RIAA Platinum album award for Steve Miller album Fly Like An Eagle. Released in May 20, 1976, the album was certified Platinum by the RIAA on Sept. 27, 1976 for one million copies sold.
This album features some classic hits including the title track, "Take the Money and Run" and "Rock'n Me", all of which are still staples on classic rock radio. The album reached #3 on the Billboard Top 200 Albums chart and was also a major hit in Canada, the U.K. and several other countries. Rolling Stone magazine voted it 1976's Best Album. By 1991 the album was certified 4x Multi-Platinum by the RIAA. See image above for the RIAA sales certifications of this album through the years*.
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- RIAA "floater" Platinum LP award with "platinum" disc, presentation plate and album miniature
- First presentation award from 1976
- Presentation to record label
- In VG condition
- Award measures approx. 17" x 21"
- Known as a "floater" award because the components appear to "float" above the matte, they were made from 1975-1981
- RIAA "floater" awards numbered only 25-50 plaques worldwide for any given single/album
- Great collectors item for any Steve Miller fan
- FREE insured shipping to continental U.S.
- International shipping available
Detailed Item Description: This is a first presentation RIAA Platinum album award from 1976. That makes this award approx. 45 years old. It is presented to Capitol Records Inc.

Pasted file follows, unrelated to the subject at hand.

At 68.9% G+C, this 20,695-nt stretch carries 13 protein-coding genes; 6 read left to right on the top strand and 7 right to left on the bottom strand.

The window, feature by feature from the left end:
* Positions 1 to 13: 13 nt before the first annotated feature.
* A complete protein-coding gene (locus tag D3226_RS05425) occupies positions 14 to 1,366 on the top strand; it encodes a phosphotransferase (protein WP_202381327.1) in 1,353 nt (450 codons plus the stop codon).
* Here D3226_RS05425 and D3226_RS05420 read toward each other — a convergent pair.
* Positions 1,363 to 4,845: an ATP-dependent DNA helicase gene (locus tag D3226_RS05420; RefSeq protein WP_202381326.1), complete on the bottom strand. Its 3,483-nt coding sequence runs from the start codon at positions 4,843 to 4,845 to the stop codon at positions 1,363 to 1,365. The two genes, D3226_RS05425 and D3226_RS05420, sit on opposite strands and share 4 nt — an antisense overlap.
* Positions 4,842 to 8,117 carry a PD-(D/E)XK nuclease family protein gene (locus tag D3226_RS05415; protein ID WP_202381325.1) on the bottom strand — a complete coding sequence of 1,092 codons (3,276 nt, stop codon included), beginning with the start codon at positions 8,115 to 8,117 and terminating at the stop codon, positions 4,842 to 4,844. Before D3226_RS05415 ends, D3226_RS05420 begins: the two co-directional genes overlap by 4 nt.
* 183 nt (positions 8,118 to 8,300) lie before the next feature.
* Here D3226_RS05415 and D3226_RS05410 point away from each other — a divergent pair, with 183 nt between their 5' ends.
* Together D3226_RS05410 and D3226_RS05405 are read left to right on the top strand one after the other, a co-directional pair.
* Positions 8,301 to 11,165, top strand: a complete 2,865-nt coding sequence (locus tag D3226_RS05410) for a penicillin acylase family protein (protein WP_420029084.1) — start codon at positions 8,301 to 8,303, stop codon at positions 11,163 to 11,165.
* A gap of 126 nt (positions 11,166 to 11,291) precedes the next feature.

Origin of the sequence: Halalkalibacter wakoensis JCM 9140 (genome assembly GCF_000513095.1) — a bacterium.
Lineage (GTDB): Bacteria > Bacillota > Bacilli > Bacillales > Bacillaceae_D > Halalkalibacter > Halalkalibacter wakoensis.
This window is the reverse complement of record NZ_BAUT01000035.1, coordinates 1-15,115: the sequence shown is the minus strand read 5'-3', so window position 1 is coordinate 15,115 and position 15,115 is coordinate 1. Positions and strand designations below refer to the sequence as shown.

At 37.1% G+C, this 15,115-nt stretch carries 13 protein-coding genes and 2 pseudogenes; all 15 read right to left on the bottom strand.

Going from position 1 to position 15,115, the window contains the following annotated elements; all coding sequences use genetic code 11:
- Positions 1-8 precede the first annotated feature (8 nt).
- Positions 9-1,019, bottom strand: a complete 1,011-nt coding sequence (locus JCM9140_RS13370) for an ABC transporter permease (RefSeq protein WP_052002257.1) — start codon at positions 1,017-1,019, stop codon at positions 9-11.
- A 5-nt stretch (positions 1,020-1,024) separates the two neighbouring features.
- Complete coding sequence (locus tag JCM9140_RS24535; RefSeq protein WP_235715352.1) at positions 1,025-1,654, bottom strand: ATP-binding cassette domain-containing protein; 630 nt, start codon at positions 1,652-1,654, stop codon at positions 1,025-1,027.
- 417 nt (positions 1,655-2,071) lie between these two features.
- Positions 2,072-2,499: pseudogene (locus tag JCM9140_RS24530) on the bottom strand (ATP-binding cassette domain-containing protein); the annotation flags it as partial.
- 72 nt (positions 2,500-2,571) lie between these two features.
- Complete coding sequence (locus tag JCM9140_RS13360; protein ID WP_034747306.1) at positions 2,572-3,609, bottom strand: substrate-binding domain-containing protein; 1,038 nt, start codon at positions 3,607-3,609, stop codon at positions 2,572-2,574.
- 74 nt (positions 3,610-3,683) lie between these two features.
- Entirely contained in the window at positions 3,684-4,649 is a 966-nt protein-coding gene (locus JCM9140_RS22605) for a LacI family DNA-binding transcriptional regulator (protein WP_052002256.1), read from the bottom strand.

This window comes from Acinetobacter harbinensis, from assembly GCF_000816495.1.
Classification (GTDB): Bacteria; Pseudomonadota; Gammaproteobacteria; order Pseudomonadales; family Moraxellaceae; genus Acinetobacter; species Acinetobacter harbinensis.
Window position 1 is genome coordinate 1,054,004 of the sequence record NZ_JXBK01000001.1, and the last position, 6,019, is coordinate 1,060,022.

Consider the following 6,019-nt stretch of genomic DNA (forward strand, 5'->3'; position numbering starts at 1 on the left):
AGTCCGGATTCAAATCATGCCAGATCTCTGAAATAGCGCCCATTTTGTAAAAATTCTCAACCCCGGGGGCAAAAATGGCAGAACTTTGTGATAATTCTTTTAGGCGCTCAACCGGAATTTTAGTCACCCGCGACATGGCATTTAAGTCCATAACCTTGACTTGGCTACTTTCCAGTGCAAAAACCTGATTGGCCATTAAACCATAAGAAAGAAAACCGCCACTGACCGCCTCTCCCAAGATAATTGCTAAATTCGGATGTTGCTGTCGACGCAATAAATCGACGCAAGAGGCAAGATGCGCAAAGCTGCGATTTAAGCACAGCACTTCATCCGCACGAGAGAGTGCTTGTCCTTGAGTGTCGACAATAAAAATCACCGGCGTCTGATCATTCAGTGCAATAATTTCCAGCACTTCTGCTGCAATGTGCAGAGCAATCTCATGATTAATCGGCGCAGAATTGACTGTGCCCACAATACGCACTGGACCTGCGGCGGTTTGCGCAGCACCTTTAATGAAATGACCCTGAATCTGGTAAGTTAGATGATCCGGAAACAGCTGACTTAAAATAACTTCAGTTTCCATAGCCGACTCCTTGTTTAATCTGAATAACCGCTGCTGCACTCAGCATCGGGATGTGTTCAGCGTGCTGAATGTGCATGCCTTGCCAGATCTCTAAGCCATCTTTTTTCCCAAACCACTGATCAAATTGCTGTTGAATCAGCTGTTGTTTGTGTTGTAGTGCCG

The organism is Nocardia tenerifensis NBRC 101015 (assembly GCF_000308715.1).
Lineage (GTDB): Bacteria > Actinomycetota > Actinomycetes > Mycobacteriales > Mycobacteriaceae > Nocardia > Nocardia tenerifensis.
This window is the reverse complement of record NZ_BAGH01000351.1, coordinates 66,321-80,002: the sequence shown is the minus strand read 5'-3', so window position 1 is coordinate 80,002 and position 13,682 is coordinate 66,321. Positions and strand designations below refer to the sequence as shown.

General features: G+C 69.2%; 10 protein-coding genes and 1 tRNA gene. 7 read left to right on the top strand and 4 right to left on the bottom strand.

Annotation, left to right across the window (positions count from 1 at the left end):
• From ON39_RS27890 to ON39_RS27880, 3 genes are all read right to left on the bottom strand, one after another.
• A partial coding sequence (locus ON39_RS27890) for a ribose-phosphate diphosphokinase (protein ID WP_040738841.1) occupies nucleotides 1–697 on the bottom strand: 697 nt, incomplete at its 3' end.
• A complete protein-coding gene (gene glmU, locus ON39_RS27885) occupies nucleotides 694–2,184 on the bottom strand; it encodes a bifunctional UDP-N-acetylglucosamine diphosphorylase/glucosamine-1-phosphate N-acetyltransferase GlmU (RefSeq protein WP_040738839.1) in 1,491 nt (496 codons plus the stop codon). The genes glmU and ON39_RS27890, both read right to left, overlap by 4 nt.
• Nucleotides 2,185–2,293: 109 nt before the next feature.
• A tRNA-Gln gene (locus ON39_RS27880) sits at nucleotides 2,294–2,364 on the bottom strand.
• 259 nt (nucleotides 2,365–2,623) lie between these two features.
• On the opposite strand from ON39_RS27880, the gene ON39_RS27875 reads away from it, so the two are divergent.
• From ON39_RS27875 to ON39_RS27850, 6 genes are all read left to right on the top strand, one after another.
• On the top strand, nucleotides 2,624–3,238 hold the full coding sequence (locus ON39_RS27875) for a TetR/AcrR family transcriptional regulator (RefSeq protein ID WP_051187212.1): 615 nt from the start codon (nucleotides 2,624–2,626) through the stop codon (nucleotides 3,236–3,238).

It is VG condition with only typical frame wear. The award's backing paper appears original but no manufacturer sticker is present. There is a stain on the lower right of the backing paper (see image) but no damage on the front of the award.
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Notes on the condition of all vintage RIAA awards: Please do not buy this item if you want a brand new piece of memorabilia. These are historical artifacts from the year they were produced. As a result they may show signs of wear. Frankly, if you see a 20 to 50-year-old award purported to be in 100% perfect condition, it might be too good to be true. After all, an antique should have "good' wear. If not, you might want to question the piece.
As to where they came from, they could have been displayed in record label offices, recording studios, artist manager's offices, radio stations, private collector's homes and yes, of course, possibly the artist's or songwriter's home. Typically, we don't know all the places they may have been over the years other than what we've stated in the description.
Finally, a word on photos: Our photos are zoomable so you can get a very good look. Do let us know if you want photos of any other details on our pieces and we'll be happy to provide.
*RIAA sales data source: RIAA.com